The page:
Malbec is a wine we immediately jump to link with Argentina: dark purple bursting with succulent red-berry and black fruits, smooth, approachable tannins, balanced acidity and perfectly partnered with a steak.
The grape was first introduced to Argentina in the 1860s by a French agronomist, who realised the potential these vines would have in the Andes mountains and improve the overall quality of Argentinian wines.
Argentinian Malbec is all about altitude. The Andes, with its high diurnal range, gives hot days and cool nights where grapes can have a lengthy ripening Fruit ripened at lower altitudes generally give fuller-bodied wines while those from higher altitude vineyards have a better balance of acidity, with cleaner, fresh fruit and an overall elegance and richness.
Mendoza may hog the limelight for this big red but it’s birthplace is to be found in Cahors in south-west France, east of Bordeaux. Here, the grape goes by the name of Auxerrois or Côt (in the Loire) and the flavours are very different – more rustic with some farmyard savouriness, leather and spice; with age these wines soften to reveal cedar and earthiness.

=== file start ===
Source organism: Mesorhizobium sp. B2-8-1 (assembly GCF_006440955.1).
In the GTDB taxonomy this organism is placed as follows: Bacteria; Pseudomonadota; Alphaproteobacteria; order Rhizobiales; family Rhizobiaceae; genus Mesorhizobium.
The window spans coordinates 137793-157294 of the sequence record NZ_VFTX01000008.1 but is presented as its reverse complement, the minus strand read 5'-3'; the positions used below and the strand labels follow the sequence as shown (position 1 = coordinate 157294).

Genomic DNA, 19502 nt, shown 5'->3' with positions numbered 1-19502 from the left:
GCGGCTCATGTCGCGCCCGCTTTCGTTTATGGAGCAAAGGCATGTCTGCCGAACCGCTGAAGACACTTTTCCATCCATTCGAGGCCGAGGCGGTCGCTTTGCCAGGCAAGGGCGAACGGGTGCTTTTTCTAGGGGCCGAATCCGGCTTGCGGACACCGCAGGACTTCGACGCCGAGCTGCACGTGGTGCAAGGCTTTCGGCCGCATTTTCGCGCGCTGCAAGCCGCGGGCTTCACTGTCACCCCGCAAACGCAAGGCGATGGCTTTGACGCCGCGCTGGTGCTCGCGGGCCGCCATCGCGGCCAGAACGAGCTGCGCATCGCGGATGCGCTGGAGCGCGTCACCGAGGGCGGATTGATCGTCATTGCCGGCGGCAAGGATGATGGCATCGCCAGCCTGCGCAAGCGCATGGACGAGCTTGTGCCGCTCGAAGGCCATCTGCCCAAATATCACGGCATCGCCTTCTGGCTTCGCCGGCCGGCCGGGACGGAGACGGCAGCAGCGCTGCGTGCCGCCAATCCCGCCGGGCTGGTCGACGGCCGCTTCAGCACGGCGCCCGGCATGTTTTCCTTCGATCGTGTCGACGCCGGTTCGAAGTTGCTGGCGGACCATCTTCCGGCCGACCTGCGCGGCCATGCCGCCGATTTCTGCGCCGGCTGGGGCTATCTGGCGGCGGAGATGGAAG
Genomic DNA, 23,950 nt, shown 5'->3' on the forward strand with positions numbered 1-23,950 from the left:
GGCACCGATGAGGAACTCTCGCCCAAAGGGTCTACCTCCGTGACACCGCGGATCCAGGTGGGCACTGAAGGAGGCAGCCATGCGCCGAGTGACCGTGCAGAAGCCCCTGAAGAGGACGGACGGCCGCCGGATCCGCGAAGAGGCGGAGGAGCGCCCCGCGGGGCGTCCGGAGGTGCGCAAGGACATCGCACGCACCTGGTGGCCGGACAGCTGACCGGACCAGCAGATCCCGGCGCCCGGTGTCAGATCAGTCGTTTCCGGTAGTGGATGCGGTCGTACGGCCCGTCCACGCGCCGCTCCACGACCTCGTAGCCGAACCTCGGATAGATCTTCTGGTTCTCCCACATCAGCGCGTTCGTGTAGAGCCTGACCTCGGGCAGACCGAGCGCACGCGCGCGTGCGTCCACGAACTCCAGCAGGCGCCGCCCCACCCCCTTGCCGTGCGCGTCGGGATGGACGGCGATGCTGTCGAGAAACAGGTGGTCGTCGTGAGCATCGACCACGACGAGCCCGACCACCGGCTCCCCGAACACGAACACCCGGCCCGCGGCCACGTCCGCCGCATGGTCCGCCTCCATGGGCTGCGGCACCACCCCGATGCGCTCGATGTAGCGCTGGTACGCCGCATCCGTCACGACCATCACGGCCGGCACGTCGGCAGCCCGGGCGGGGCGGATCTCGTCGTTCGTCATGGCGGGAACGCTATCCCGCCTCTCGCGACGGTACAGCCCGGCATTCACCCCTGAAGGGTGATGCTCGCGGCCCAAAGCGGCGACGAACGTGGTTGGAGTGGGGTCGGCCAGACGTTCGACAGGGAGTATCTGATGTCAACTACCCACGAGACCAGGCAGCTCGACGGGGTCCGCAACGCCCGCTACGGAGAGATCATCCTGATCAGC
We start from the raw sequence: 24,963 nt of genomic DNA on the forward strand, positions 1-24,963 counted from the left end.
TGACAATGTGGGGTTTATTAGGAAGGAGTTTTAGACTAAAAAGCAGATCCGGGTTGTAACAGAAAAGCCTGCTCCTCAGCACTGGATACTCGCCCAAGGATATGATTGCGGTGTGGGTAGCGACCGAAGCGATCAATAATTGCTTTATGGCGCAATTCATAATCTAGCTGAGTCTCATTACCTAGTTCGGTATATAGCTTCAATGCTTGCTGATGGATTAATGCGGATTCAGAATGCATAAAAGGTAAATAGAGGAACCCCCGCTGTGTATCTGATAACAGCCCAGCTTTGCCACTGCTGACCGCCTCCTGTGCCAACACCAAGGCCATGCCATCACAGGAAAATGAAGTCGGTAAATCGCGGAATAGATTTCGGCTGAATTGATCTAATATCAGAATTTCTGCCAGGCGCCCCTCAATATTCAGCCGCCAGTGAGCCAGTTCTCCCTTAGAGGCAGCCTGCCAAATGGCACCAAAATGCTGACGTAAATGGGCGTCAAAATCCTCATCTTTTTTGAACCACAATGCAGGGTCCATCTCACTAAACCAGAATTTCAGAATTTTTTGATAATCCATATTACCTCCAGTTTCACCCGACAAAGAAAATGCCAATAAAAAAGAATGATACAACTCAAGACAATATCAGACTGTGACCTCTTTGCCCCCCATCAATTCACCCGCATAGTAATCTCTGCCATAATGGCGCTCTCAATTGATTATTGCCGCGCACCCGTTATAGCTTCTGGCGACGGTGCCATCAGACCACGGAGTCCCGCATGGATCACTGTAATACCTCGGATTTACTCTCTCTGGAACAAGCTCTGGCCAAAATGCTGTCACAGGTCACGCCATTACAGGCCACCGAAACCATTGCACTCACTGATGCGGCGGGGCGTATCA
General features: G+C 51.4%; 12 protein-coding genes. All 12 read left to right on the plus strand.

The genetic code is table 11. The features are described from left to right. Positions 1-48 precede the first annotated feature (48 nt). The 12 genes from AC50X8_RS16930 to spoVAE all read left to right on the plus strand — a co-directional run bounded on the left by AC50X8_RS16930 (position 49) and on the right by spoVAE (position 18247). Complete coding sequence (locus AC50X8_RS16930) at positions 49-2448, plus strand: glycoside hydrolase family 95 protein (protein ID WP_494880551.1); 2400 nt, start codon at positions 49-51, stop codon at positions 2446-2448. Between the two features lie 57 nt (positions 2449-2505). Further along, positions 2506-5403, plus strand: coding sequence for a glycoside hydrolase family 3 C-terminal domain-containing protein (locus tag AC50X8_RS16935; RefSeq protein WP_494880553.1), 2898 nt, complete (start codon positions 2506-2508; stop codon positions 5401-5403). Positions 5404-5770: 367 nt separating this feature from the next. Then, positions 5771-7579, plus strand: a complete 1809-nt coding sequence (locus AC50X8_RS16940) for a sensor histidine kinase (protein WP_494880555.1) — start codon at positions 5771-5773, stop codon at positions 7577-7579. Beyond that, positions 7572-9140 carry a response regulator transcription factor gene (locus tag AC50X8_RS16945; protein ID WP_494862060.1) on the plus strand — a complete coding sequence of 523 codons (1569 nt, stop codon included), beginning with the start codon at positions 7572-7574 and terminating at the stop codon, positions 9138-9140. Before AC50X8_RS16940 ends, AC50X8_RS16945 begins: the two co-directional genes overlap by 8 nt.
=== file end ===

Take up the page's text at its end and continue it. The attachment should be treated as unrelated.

Historically they were described as ‘black wines’, so charcoal in colour and high in tannin, your enamel would surely be eroded. Drunk as a varietal and also as a blend in Bordeaux wines, the grape was almost wiped out entirely due to the phylloxera plague in the 19th century but thankfully due to improvements in viticulture and processes in the winery, new horizons beckoned and a broader style was born.
The structure of Argentinian Malbec has a lot of ripe fruit but lower acidity overall; with Cahors the structure is built around the freshness of dark blackberry fruit, and higher acidity.
Malbec is a style of wine that is a perfect partner for a variety of meaty and textured dishes. The lighter-bodied, young and fruitier styles with charcuterie; the higher-alcohol wines (from 14% ABV) with steak, roast beef and venison, and more substantial vegetarian dishes such as burnt aubergine, roasted root vegetables – in fact anything thrown on the Josper grill – meat or veg – will taste great with a glass or two.
While the French Malbec is looking for foods like slow-cooked lamb, casseroles and creamy cheeses.